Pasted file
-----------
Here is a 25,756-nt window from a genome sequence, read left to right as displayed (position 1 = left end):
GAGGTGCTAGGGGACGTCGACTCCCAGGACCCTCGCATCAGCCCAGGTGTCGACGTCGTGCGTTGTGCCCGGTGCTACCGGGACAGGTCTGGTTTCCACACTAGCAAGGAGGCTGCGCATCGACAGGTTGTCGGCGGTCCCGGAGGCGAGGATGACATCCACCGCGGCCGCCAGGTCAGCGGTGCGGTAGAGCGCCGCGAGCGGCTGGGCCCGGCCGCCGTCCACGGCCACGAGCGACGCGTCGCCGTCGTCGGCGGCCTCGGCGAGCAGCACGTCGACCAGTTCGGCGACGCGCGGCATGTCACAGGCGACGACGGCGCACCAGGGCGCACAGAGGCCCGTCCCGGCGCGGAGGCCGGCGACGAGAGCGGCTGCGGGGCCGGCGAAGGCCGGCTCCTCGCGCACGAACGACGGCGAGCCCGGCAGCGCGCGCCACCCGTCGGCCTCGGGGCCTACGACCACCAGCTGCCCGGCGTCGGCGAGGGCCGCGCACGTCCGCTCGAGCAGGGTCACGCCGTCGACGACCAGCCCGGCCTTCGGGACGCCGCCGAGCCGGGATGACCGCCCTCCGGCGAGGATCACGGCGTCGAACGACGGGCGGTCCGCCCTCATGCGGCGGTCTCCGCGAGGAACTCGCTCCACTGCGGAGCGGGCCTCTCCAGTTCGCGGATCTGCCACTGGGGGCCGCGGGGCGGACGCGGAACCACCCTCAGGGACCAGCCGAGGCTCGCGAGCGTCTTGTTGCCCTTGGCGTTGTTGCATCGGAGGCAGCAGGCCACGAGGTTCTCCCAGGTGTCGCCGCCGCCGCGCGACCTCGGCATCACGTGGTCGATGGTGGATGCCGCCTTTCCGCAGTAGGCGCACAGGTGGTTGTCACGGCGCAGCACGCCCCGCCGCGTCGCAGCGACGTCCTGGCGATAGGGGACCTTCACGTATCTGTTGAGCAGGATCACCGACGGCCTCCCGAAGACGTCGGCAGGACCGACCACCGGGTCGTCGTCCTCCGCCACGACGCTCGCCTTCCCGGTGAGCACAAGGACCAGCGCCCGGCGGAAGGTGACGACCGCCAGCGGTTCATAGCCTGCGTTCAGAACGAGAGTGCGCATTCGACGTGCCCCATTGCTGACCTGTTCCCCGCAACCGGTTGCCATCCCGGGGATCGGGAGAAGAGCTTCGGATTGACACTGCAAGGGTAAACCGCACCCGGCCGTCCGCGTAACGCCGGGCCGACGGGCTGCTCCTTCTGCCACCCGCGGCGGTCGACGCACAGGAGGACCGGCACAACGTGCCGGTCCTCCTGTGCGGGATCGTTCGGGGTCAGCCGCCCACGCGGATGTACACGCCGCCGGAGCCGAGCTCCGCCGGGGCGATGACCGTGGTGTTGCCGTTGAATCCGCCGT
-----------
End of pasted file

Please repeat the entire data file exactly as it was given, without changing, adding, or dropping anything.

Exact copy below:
Here is a 25,756-nt window from a genome sequence, read left to right as displayed (position 1 = left end):
GAGGTGCTAGGGGACGTCGACTCCCAGGACCCTCGCATCAGCCCAGGTGTCGACGTCGTGCGTTGTGCCCGGTGCTACCGGGACAGGTCTGGTTTCCACACTAGCAAGGAGGCTGCGCATCGACAGGTTGTCGGCGGTCCCGGAGGCGAGGATGACATCCACCGCGGCCGCCAGGTCAGCGGTGCGGTAGAGCGCCGCGAGCGGCTGGGCCCGGCCGCCGTCCACGGCCACGAGCGACGCGTCGCCGTCGTCGGCGGCCTCGGCGAGCAGCACGTCGACCAGTTCGGCGACGCGCGGCATGTCACAGGCGACGACGGCGCACCAGGGCGCACAGAGGCCCGTCCCGGCGCGGAGGCCGGCGACGAGAGCGGCTGCGGGGCCGGCGAAGGCCGGCTCCTCGCGCACGAACGACGGCGAGCCCGGCAGCGCGCGCCACCCGTCGGCCTCGGGGCCTACGACCACCAGCTGCCCGGCGTCGGCGAGGGCCGCGCACGTCCGCTCGAGCAGGGTCACGCCGTCGACGACCAGCCCGGCCTTCGGGACGCCGCCGAGCCGGGATGACCGCCCTCCGGCGAGGATCACGGCGTCGAACGACGGGCGGTCCGCCCTCATGCGGCGGTCTCCGCGAGGAACTCGCTCCACTGCGGAGCGGGCCTCTCCAGTTCGCGGATCTGCCACTGGGGGCCGCGGGGCGGACGCGGAACCACCCTCAGGGACCAGCCGAGGCTCGCGAGCGTCTTGTTGCCCTTGGCGTTGTTGCATCGGAGGCAGCAGGCCACGAGGTTCTCCCAGGTGTCGCCGCCGCCGCGCGACCTCGGCATCACGTGGTCGATGGTGGATGCCGCCTTTCCGCAGTAGGCGCACAGGTGGTTGTCACGGCGCAGCACGCCCCGCCGCGTCGCAGCGACGTCCTGGCGATAGGGGACCTTCACGTATCTGTTGAGCAGGATCACCGACGGCCTCCCGAAGACGTCGGCAGGACCGACCACCGGGTCGTCGTCCTCCGCCACGACGCTCGCCTTCCCGGTGAGCACAAGGACCAGCGCCCGGCGGAAGGTGACGACCGCCAGCGGTTCATAGCCTGCGTTCAGAACGAGAGTGCGCATTCGACGTGCCCCATTGCTGACCTGTTCCCCGCAACCGGTTGCCATCCCGGGGATCGGGAGAAGAGCTTCGGATTGACACTGCAAGGGTAAACCGCACCCGGCCGTCCGCGTAACGCCGGGCCGACGGGCTGCTCCTTCTGCCACCCGCGGCGGTCGACGCACAGGAGGACCGGCACAACGTGCCGGTCCTCCTGTGCGGGATCGTTCGGGGTCAGCCGCCCACGCGGATGTACACGCCGCCGGAGCCGAGCTCCGCCGGGGCGATGACCGTGGTGTTGCCGTTGAATCCGCCGT